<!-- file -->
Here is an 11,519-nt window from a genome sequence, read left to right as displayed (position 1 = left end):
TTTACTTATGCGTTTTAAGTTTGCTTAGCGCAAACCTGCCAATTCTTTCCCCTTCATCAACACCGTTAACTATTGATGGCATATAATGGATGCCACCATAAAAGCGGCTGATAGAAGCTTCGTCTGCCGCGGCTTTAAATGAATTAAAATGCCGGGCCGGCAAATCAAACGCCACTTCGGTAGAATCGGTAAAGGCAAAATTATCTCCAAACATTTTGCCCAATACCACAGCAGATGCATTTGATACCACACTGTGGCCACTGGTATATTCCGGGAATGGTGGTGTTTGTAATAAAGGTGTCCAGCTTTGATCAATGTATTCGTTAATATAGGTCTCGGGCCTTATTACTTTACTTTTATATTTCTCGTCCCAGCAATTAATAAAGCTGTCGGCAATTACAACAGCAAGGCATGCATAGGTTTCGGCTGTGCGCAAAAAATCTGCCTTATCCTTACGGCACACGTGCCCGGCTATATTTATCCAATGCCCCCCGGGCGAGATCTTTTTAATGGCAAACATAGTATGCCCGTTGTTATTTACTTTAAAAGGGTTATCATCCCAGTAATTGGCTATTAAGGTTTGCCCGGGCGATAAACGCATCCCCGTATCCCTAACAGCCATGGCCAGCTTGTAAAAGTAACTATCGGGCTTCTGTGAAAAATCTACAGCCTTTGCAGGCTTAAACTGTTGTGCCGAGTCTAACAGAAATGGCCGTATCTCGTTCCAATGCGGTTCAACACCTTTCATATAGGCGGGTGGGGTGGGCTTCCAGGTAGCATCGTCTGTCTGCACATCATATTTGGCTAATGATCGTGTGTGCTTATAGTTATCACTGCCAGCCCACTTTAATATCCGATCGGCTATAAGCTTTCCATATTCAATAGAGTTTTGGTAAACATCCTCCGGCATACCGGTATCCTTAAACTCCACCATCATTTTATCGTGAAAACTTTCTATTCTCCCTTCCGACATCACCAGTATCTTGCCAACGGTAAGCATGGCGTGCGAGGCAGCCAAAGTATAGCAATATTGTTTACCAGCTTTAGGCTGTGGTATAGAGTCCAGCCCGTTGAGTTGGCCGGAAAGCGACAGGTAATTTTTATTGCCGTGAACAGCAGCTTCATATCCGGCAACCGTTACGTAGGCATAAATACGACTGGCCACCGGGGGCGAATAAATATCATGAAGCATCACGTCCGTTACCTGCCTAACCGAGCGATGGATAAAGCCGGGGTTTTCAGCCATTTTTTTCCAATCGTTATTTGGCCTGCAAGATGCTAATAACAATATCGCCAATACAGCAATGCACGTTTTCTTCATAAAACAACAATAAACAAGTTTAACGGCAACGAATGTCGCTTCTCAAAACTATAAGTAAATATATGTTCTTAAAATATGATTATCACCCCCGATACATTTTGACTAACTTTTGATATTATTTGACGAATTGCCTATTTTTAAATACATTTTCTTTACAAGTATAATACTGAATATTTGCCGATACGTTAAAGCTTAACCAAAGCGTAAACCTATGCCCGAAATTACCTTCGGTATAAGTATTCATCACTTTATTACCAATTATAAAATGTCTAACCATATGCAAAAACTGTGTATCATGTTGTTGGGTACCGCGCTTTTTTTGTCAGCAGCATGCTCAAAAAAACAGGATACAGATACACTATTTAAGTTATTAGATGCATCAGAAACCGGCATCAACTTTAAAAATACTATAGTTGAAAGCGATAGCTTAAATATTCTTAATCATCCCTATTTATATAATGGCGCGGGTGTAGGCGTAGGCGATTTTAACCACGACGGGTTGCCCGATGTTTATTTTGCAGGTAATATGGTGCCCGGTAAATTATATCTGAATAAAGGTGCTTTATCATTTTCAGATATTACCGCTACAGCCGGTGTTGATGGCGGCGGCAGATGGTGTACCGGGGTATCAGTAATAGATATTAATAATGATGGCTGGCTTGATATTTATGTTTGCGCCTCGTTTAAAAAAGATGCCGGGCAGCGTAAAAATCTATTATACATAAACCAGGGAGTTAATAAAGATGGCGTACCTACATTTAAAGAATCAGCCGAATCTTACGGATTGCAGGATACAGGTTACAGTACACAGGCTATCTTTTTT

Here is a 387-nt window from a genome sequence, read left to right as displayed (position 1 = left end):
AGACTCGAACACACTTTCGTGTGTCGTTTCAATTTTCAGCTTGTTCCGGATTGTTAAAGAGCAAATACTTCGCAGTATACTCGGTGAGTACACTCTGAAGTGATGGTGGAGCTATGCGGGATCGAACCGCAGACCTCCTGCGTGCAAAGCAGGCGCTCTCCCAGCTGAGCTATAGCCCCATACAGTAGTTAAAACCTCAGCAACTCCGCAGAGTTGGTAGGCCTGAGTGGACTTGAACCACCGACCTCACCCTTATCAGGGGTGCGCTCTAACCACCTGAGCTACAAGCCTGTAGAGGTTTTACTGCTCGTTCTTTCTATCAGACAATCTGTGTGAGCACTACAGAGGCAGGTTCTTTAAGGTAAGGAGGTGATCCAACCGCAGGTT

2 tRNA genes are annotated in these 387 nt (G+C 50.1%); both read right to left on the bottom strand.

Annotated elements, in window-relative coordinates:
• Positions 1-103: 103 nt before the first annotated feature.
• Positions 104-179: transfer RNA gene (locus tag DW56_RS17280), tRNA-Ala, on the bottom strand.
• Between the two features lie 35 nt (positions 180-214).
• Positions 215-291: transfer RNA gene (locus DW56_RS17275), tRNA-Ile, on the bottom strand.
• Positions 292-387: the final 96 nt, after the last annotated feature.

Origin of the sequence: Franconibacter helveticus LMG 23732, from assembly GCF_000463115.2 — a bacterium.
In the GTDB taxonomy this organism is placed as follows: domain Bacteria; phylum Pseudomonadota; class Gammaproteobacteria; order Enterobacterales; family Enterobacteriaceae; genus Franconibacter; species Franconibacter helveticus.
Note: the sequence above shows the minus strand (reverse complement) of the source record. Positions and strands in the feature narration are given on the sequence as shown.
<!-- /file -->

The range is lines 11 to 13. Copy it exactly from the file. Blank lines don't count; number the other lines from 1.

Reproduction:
• Positions 292-387: the final 96 nt, after the last annotated feature.

Origin of the sequence: Franconibacter helveticus LMG 23732, from assembly GCF_000463115.2 — a bacterium.
In the GTDB taxonomy this organism is placed as follows: domain Bacteria; phylum Pseudomonadota; class Gammaproteobacteria; order Enterobacterales; family Enterobacteriaceae; genus Franconibacter; species Franconibacter helveticus.